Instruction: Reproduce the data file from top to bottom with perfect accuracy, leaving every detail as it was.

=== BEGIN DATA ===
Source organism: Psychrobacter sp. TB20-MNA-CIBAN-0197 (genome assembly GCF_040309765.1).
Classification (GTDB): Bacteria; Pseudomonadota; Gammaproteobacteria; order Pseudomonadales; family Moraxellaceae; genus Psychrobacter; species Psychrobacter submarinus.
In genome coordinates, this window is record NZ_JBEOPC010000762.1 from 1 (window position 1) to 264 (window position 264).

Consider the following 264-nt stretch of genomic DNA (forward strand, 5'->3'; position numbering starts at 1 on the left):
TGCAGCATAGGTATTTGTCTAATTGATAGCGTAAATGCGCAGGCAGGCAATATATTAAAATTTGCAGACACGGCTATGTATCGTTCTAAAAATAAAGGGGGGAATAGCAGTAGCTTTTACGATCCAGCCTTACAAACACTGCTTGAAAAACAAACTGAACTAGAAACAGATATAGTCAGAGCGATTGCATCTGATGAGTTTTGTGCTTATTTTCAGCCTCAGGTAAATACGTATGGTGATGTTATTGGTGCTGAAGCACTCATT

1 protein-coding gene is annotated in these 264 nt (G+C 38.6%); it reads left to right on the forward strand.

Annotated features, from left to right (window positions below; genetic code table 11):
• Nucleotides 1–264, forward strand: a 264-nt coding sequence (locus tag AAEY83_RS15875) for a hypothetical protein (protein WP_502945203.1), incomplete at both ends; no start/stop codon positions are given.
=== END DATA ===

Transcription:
Source organism: Psychrobacter sp. TB20-MNA-CIBAN-0197 (genome assembly GCF_040309765.1).
Classification (GTDB): Bacteria; Pseudomonadota; Gammaproteobacteria; order Pseudomonadales; family Moraxellaceae; genus Psychrobacter; species Psychrobacter submarinus.
In genome coordinates, this window is record NZ_JBEOPC010000762.1 from 1 (window position 1) to 264 (window position 264).

Consider the following 264-nt stretch of genomic DNA (forward strand, 5'->3'; position numbering starts at 1 on the left):
TGCAGCATAGGTATTTGTCTAATTGATAGCGTAAATGCGCAGGCAGGCAATATATTAAAATTTGCAGACACGGCTATGTATCGTTCTAAAAATAAAGGGGGGAATAGCAGTAGCTTTTACGATCCAGCCTTACAAACACTGCTTGAAAAACAAACTGAACTAGAAACAGATATAGTCAGAGCGATTGCATCTGATGAGTTTTGTGCTTATTTTCAGCCTCAGGTAAATACGTATGGTGATGTTATTGGTGCTGAAGCACTCATT

1 protein-coding gene is annotated in these 264 nt (G+C 38.6%); it reads left to right on the forward strand.

Annotated features, from left to right (window positions below; genetic code table 11):
• Nucleotides 1–264, forward strand: a 264-nt coding sequence (locus tag AAEY83_RS15875) for a hypothetical protein (protein WP_502945203.1), incomplete at both ends; no start/stop codon positions are given.